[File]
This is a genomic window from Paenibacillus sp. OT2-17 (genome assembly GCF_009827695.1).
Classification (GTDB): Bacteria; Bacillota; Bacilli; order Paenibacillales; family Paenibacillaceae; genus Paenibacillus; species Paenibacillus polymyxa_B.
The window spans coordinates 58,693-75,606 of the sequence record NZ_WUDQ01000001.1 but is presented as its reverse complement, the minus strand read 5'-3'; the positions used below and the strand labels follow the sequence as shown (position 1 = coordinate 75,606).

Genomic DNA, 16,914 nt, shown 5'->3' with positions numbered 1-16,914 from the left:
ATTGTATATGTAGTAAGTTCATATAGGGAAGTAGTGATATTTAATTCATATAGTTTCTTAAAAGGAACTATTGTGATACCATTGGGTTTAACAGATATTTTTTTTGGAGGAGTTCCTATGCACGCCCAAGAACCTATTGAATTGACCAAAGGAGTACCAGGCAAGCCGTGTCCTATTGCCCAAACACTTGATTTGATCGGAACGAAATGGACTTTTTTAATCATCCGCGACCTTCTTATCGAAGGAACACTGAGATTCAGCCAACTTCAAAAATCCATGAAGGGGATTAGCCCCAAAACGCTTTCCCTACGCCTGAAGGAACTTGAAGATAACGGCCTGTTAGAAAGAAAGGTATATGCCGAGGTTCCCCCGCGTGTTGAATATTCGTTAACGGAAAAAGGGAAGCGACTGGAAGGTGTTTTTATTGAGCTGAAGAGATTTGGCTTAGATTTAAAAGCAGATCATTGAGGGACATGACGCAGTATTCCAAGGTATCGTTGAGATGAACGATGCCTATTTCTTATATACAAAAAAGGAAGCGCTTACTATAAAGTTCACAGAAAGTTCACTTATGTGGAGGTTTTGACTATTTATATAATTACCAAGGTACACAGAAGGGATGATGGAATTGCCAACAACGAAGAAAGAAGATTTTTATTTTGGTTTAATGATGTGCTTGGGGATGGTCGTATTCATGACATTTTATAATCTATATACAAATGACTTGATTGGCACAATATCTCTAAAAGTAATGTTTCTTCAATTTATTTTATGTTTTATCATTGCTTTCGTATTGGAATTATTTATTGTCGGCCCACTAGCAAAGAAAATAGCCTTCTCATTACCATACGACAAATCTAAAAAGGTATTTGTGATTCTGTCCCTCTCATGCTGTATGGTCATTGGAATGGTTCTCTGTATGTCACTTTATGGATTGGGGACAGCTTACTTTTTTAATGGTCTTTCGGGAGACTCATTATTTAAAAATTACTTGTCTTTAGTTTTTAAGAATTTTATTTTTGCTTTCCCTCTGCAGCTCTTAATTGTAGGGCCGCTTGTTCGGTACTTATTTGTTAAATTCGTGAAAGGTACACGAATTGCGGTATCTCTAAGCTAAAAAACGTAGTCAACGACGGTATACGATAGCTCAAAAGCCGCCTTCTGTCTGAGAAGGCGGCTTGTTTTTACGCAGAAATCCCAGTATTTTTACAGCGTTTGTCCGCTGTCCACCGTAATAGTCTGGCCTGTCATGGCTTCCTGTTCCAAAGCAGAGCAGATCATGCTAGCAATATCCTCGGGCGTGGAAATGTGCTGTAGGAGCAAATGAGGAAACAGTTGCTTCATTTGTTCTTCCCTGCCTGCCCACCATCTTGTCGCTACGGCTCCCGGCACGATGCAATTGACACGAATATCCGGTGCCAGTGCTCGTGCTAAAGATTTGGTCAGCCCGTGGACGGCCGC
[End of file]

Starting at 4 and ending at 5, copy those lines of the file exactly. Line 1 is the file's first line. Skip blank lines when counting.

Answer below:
Genomic DNA, 16,914 nt, shown 5'->3' with positions numbered 1-16,914 from the left:
ATTGTATATGTAGTAAGTTCATATAGGGAAGTAGTGATATTTAATTCATATAGTTTCTTAAAAGGAACTATTGTGATACCATTGGGTTTAACAGATATTTTTTTTGGAGGAGTTCCTATGCACGCCCAAGAACCTATTGAATTGACCAAAGGAGTACCAGGCAAGCCGTGTCCTATTGCCCAAACACTTGATTTGATCGGAACGAAATGGACTTTTTTAATCATCCGCGACCTTCTTATCGAAGGAACACTGAGATTCAGCCAACTTCAAAAATCCATGAAGGGGATTAGCCCCAAAACGCTTTCCCTACGCCTGAAGGAACTTGAAGATAACGGCCTGTTAGAAAGAAAGGTATATGCCGAGGTTCCCCCGCGTGTTGAATATTCGTTAACGGAAAAAGGGAAGCGACTGGAAGGTGTTTTTATTGAGCTGAAGAGATTTGGCTTAGATTTAAAAGCAGATCATTGAGGGACATGACGCAGTATTCCAAGGTATCGTTGAGATGAACGATGCCTATTTCTTATATACAAAAAAGGAAGCGCTTACTATAAAGTTCACAGAAAGTTCACTTATGTGGAGGTTTTGACTATTTATATAATTACCAAGGTACACAGAAGGGATGATGGAATTGCCAACAACGAAGAAAGAAGATTTTTATTTTGGTTTAATGATGTGCTTGGGGATGGTCGTATTCATGACATTTTATAATCTATATACAAATGACTTGATTGGCACAATATCTCTAAAAGTAATGTTTCTTCAATTTATTTTATGTTTTATCATTGCTTTCGTATTGGAATTATTTATTGTCGGCCCACTAGCAAAGAAAATAGCCTTCTCATTACCATACGACAAATCTAAAAAGGTATTTGTGATTCTGTCCCTCTCATGCTGTATGGTCATTGGAATGGTTCTCTGTATGTCACTTTATGGATTGGGGACAGCTTACTTTTTTAATGGTCTTTCGGGAGACTCATTATTTAAAAATTACTTGTCTTTAGTTTTTAAGAATTTTATTTTTGCTTTCCCTCTGCAGCTCTTAATTGTAGGGCCGCTTGTTCGGTACTTATTTGTTAAATTCGTGAAAGGTACACGAATTGCGGTATCTCTAAGCTAAAAAACGTAGTCAACGACGGTATACGATAGCTCAAAAGCCGCCTTCTGTCTGAGAAGGCGGCTTGTTTTTACGCAGAAATCCCAGTATTTTTACAGCGTTTGTCCGCTGTCCACCGTAATAGTCTGGCCTGTCATGGCTTCCTGTTCCAAAGCAGAGCAGATCATGCTAGCAATATCCTCGGGCGTGGAAATGTGCTGTAGGAGCAAATGAGGAAACAGTTGCTTCATTTGTTCTTCCCTGCCTGCCCACCATCTTGTCGCTACGGCTCCCGGCACGATGCAATTGACACGAATATCCGGTGCCAGTGCTCGTGCTAAAGATTTGGTCAGCCCGTGGACGGCCGC